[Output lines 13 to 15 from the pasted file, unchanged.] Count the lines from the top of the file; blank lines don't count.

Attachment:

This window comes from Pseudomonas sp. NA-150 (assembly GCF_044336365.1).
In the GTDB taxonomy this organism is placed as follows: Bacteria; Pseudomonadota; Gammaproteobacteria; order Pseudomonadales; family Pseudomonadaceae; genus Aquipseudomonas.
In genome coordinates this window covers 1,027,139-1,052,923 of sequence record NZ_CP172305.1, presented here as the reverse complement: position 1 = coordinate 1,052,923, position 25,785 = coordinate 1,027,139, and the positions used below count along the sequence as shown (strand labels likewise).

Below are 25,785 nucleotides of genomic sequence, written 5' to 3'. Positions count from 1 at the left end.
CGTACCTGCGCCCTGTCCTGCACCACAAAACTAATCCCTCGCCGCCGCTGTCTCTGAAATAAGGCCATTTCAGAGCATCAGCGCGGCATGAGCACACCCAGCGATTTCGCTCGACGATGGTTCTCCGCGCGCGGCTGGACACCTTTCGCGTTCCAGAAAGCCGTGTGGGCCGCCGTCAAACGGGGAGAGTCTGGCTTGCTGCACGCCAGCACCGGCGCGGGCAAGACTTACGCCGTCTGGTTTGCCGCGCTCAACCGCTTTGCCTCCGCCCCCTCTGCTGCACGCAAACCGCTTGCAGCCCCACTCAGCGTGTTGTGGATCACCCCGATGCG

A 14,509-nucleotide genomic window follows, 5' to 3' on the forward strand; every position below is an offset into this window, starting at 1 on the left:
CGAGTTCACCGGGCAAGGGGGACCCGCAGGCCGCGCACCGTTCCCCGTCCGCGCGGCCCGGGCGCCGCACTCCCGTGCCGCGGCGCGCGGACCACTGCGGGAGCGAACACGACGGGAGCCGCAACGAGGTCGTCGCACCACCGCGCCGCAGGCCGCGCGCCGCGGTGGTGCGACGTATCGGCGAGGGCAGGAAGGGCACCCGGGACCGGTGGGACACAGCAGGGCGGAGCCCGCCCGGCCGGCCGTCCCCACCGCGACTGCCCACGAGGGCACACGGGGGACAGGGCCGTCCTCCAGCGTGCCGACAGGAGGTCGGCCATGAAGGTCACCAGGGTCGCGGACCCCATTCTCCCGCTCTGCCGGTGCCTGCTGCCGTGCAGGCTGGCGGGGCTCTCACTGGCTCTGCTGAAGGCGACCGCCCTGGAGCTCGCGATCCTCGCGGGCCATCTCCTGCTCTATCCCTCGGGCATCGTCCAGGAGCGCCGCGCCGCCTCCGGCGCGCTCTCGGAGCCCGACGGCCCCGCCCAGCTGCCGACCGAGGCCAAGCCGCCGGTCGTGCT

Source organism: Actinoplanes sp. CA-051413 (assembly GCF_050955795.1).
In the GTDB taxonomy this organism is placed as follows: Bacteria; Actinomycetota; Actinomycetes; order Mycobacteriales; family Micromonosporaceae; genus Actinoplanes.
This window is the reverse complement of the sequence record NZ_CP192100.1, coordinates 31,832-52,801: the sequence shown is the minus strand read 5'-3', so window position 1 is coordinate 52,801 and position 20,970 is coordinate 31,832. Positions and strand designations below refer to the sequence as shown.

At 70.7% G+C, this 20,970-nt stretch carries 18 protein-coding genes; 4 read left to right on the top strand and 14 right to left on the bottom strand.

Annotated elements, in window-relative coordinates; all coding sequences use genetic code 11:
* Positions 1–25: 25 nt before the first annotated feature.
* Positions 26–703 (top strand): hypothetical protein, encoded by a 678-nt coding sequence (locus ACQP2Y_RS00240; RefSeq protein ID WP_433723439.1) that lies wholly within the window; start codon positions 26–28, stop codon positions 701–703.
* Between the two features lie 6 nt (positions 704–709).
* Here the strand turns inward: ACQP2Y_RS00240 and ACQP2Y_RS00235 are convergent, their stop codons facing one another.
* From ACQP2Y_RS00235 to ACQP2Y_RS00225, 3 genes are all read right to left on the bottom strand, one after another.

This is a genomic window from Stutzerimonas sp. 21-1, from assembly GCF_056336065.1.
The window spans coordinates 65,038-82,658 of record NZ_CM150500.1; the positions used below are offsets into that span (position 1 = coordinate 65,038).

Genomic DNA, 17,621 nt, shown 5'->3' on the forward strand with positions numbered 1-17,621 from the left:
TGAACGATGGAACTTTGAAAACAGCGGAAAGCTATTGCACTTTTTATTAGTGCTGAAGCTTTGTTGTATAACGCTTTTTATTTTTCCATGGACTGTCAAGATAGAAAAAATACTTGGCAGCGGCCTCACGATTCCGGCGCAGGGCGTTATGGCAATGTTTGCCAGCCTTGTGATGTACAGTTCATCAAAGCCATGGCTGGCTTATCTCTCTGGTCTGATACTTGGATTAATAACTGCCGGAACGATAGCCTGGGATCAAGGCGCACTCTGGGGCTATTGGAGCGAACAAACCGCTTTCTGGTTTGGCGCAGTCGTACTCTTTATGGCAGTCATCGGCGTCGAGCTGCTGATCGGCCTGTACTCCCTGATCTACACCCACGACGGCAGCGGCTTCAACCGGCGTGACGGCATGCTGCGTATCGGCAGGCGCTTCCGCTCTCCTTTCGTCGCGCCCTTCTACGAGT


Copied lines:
* Positions 1–25: 25 nt before the first annotated feature.
* Positions 26–703 (top strand): hypothetical protein, encoded by a 678-nt coding sequence (locus ACQP2Y_RS00240; RefSeq protein ID WP_433723439.1) that lies wholly within the window; start codon positions 26–28, stop codon positions 701–703.
* Between the two features lie 6 nt (positions 704–709).